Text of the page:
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Backpackers stay on the move amid crises

May 11, 2003|Lucy Izon | Special to The Times

THE war in Iraq, the SARS epidemic, the threat of terrorism and airlines in financial trouble are hitting the travel industry hard, but if history is any indication, none of this will stop youths and backpackers from traveling this summer. They are often the first to make it to undeveloped destinations and, after times of trouble, to get on the road again.

When I visited China in 1989, six months after the Tiananmen Square massacre, I didn't see any Western tour groups, but backpackers were there. When I visited Lithuania, Latvia and Estonia soon after those nations broke away from the Soviet Union, tourism was so undeveloped that visitors were being housed in office buildings. But backpackers were there.

Young travelers' resilience is evident again. After the 9/11 terrorist attacks, "the students were the first to sign up and say, 'OK, I'm going,' " says Bart Littlefield of the online booking service Student Universe. "I think people decided that ... even if the [Iraq] war did go on for a while, it wasn't going to affect their travel plans."

"The recovery was quicker than we even thought it would be," says Heather Crosby, general manager of Travel CUTS, a Canadian student travel service.

STA Travel, which has 450 offices worldwide, is finding travelers more cautious. "Students are making plans but adopting a wait-and-see approach to booking," says Jesper Tejsen Lykke, vice president of product development.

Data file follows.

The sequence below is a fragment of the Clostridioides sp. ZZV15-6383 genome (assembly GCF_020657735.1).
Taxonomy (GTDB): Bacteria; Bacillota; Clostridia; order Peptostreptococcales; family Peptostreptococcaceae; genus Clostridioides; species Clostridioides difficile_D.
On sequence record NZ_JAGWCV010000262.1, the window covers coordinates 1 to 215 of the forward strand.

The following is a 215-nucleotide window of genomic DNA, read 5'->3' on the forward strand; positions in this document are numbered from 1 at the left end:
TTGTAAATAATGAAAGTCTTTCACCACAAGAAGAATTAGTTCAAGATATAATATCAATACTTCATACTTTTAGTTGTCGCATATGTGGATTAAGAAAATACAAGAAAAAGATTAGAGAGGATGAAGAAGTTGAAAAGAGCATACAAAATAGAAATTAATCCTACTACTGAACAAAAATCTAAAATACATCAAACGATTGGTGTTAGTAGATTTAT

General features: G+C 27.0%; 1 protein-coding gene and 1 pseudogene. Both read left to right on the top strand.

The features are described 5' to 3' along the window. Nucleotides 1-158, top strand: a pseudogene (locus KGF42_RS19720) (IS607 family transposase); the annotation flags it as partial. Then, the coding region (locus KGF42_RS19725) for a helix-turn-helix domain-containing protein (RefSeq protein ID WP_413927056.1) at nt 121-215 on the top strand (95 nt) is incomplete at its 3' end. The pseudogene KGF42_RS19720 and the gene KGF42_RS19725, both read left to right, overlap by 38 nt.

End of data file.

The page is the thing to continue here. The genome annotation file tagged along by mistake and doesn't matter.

Why are they so resilient?

"I think young people probably do have a higher tolerance for uncertainty," says Russell Hedge, CEO of Hostelling International-USA.

"There's a pent-up demand," Tejsen Lykke says.

"We've had two years of delays with Sept. 11 and security concerns, and the year before it was foot-and-mouth disease," Crosby says. "Students and youths, who as we all know have a sense of immortality, still want to go. Although not to the degree we would normally see by now, students are still coming in and saying, 'I'm going to Europe,' and committing to it."

"Graduates and students who would normally have summer internships have more free time and less to keep them at home," Littlefield adds. "Companies in this [economy] are finding it hard to come up with a few bucks for that discretionary employee."

So where are students traveling this summer?

HI-USA's Hedge says bookings are stronger in England this year than in the past.

Fear of terrorism may be keeping students away from Europe's major cities. "London and Paris used to represent 60% to 70% of our European business," Littlefield says. "Now, combined, they probably account for less than 40%.

"There's more interest in cities such as Florence [Italy] and Seville [Spain], which are both foreign study locations and not major capitals," he says. "More people are starting their trips in the country, or [small] cities like Edinburgh and Glasgow [Scotland], rather than heading to London right away. There's a wish to stay away from the big cities."

Destinations south of the border are garnering more interest. Littlefield says Student Universe, which had strong sales to South America and Latin America despite the downturn in travel, found Lima, Peru, attracted a lot of students over spring break and continues to be popular. Closer to home, there's more interest in the Pacific Northwest, including Portland, Ore., and Seattle.

"Our message is be prepared and be informed," says Hedge of HI-USA. "More than ever, we're recommending to travelers that what they really need to do is research their destination ahead of time, and they absolutely need to be aware of the issues that might affect them before they go."

Lucy Izon is a Toronto-based freelance writer and author of "Izon's Backpacker Journal." Her Internet site is www.izon


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